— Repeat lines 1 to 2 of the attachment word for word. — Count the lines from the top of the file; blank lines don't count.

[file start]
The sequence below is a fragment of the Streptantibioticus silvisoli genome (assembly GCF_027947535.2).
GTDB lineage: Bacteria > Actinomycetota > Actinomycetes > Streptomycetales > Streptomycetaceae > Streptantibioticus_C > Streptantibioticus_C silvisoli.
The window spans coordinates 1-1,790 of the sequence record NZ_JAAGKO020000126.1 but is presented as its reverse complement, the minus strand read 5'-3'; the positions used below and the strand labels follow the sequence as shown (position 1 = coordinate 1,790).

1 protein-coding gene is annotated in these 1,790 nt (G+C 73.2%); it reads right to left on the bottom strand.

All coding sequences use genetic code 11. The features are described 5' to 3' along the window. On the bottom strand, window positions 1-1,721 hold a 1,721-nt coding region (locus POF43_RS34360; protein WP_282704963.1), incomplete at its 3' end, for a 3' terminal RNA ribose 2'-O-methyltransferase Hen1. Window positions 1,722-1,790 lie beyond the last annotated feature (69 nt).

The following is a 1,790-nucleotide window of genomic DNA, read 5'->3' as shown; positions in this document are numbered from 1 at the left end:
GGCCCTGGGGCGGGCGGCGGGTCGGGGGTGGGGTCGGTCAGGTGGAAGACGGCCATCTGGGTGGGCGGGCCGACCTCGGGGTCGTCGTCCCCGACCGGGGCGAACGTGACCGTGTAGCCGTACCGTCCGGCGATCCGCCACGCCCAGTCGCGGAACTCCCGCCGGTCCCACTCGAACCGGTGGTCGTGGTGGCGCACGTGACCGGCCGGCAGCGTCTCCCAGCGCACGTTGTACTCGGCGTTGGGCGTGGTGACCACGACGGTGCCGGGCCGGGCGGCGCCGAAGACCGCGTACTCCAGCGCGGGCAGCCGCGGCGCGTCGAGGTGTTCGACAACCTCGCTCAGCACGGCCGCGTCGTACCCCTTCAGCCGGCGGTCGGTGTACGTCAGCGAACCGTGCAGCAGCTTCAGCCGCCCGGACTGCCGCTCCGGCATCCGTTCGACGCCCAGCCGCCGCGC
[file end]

The sequence below is a fragment of the Streptantibioticus silvisoli genome (assembly GCF_027947535.2).
GTDB lineage: Bacteria > Actinomycetota > Actinomycetes > Streptomycetales > Streptomycetaceae > Streptantibioticus_C > Streptantibioticus_C silvisoli.